A daily rinse of lavender water (bring water to a boil, add a few sprigs of lavender, reduce to simmer for 20 minutes, then cool) will impart a delightful fragrance and shine to hair. Apply lavender as a daily rinse after shampooing.

5. Burdock Root Oil

Burdock (Arctium Lappa) root oil, also known as Bur oil is one of the most important herbs used to restore hair. Burdock promotes healthy hair by relieving scalp irritations and improving blood circulation to the hair follicle. Burdock root oil supplies natural phytosterols and important essential fatty acids to hair roots, and has been traditionally used to reduce and reverse hair thinning. It is a key ingredient in many hair restoration treatments.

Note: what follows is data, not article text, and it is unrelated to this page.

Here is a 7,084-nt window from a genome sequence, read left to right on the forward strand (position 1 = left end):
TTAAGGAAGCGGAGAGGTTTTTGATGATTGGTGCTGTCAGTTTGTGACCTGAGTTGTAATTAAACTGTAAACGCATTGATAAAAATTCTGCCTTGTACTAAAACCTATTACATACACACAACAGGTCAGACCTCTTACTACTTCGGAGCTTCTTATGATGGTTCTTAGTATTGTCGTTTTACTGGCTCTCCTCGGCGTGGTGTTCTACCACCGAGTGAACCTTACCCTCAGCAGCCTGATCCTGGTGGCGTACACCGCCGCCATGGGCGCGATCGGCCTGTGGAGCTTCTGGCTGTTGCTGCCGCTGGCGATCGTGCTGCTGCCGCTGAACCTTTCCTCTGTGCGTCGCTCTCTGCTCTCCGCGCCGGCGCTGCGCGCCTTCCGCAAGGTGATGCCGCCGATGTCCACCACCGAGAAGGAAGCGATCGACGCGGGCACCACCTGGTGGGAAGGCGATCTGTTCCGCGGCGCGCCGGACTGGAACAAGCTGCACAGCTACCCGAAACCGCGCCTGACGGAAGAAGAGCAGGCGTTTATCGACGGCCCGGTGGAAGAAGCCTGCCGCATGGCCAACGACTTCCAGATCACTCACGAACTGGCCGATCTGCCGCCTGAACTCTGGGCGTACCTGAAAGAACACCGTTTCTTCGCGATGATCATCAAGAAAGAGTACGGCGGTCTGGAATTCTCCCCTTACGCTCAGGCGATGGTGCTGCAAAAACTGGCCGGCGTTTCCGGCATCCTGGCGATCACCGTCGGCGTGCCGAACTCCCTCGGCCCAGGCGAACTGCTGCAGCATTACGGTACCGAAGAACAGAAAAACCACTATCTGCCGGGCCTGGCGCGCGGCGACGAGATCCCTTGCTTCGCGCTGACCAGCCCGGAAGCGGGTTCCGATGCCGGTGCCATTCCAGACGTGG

6. Saw Palmetto

Saw Palmetto (Serenoa repens) has been used for centuries as both a food staple and as a healing medicinal herb. The herb produces a dark red berry which is dried and then pulverized into a fine powder. Saw palmetto is available in several forms including ointments, capsules, tinctures and teas. Recent scientific studies have shown that Saw Palmetto may have beneficial effects for those suffering from benign prostatic hyperplasia (BPH); male pattern baldness and other conditions associated with excess DHT (male hormone) production.

7. Stinging Nettle